Wike wants states to control mineral resources
…says FG has failed to develop all sections of Nigeria
Governor Nyesom Wike of Rivers State wants states to control their mineral resources because the centre has, according to him, failed to use it to develop all sections of the country.
Wike, who put this demand before the minister of State for Mines and Steel Development, Uchechukwu Ogah, said states should pay royalty.
This, he insisted, has become pertinent because the Federal Government which unilaterally controls the country’s rich mineral endowment has failed to translate the mineral wealth into overall economic development.
Ogah was at the Government House, Port Harcourt, Monday, on a courtesy visit to Wike.
The governor maintained that in order for the country to benefit from its vast mineral endowment, the Federal Government should concentrate on the formulation of policies that will facilitate an improvement in the governance of the mining sector to improve the social welfare of the citizens.
He urged the minister to push for reforms that will enable states and local governments take charge of mining of solid minerals in their domain and then pay tax to the centre.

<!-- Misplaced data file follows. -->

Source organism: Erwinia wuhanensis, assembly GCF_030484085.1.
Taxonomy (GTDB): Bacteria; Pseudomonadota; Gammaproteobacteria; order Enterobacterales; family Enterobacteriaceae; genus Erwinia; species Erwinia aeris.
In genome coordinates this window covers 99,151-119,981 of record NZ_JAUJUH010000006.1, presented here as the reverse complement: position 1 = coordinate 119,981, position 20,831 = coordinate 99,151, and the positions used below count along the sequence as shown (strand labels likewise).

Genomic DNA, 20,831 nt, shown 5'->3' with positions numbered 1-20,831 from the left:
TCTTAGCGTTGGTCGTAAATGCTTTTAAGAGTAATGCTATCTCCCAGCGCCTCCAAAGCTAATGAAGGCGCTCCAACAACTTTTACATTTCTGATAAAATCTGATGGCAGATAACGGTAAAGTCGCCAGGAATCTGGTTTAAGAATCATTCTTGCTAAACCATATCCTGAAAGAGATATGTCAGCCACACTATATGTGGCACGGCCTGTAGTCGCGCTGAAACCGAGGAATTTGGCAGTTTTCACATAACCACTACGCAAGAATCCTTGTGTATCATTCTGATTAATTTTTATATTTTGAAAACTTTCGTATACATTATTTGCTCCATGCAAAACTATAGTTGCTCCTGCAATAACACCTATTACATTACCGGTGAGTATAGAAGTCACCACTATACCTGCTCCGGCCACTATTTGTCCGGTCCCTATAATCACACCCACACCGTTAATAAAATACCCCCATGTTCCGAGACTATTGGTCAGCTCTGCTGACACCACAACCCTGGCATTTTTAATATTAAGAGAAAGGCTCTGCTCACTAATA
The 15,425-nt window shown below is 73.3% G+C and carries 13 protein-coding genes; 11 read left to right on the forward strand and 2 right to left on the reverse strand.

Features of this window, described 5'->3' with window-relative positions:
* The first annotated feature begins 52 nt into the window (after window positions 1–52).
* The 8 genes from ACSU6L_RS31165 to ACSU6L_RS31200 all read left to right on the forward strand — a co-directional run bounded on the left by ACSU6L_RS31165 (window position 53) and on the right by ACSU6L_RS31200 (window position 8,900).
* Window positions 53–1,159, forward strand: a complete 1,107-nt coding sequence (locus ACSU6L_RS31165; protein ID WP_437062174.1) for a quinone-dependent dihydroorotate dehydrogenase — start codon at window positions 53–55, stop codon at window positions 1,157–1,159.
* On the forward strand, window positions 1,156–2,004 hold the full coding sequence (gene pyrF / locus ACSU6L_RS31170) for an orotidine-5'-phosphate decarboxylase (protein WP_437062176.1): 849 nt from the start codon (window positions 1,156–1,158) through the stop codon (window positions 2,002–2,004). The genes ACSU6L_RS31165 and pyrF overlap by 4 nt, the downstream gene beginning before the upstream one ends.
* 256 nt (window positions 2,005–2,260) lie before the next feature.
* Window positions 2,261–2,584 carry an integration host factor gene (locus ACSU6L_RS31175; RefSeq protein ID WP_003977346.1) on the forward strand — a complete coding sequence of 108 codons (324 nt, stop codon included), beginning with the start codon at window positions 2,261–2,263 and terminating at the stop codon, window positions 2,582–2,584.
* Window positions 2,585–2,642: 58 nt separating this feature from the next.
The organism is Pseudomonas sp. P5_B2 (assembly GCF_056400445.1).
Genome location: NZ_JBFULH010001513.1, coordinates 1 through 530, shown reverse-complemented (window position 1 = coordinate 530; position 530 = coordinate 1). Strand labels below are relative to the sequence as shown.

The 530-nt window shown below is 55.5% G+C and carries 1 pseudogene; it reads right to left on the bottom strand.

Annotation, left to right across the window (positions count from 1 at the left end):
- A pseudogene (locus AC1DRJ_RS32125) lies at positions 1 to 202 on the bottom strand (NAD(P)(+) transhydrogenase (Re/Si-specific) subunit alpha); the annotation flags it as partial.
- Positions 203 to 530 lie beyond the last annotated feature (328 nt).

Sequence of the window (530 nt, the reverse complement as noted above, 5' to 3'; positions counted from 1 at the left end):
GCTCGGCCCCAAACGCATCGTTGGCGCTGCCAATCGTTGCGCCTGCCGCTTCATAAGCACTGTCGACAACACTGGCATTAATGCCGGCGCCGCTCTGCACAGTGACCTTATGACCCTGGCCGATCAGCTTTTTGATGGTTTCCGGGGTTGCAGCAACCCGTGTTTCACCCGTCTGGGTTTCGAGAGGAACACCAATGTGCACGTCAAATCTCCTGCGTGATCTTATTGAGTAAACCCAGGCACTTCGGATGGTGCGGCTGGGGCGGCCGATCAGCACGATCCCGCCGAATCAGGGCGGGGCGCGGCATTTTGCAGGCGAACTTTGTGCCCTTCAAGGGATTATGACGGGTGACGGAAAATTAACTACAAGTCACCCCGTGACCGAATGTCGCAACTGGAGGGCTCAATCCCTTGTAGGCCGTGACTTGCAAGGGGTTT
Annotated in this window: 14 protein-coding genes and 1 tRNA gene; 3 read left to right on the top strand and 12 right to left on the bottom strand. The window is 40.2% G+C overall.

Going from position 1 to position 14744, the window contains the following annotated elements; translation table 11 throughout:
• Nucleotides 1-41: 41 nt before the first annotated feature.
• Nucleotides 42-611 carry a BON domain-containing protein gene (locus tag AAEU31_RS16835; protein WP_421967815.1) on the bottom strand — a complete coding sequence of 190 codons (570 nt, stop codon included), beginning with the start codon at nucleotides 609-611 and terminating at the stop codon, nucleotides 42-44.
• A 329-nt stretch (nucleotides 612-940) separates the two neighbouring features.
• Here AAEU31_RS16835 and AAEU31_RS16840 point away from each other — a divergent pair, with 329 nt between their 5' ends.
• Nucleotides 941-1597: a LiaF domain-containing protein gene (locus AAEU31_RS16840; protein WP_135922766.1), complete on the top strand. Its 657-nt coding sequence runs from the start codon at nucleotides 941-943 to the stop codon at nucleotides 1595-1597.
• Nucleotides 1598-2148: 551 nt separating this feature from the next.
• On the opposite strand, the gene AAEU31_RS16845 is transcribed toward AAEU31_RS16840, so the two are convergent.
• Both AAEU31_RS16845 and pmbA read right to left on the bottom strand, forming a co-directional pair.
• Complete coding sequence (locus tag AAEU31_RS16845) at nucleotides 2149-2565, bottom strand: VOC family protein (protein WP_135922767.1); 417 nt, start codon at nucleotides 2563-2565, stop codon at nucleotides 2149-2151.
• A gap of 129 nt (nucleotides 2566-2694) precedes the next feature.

He went on: “It is very important for people to know that part of the problem in this country is that everybody is depending on oil when we are also supposed to look at other minerals. Minerals play a great role in terms of raising revenue for any country. So, our overemphasis on oil has reduced our impact on other minerals.”
He noted that if the country fully harnessed the gold deposits in Zamfara as well as other minerals in other states of the federation, the country will make a lot of revenue from these minerals that can accelerate its development.
Governor Wike lamented that despite the possibility of the Ajaokuta Steel Company project generating huge revenue for the country and creating not less than 3000 jobs, the Federal Government for political reasons has failed to actualise the country’s aspiration to become a major player in the global steel industry.
The governor declared that the Rivers State was prepared to collaborate with the centre to develop the mineral sector of the country. He advised the government at the centre to avoid “playing politics with issues of economic development and strive to entrench the ideals of good governance in the country.”
The minister had told the governor he was in the state to share with him the vision and the policy focus of the Federal Government for the development of the nation’s solid mineral resources.
According to him, his visit was to solicit for the support and partnership of the government of Rivers State in ensuring the orderly and efficient exploitation of huge deposits of silica sand, glass sand and clay which occur in the state for construction purposes and glass manufacture.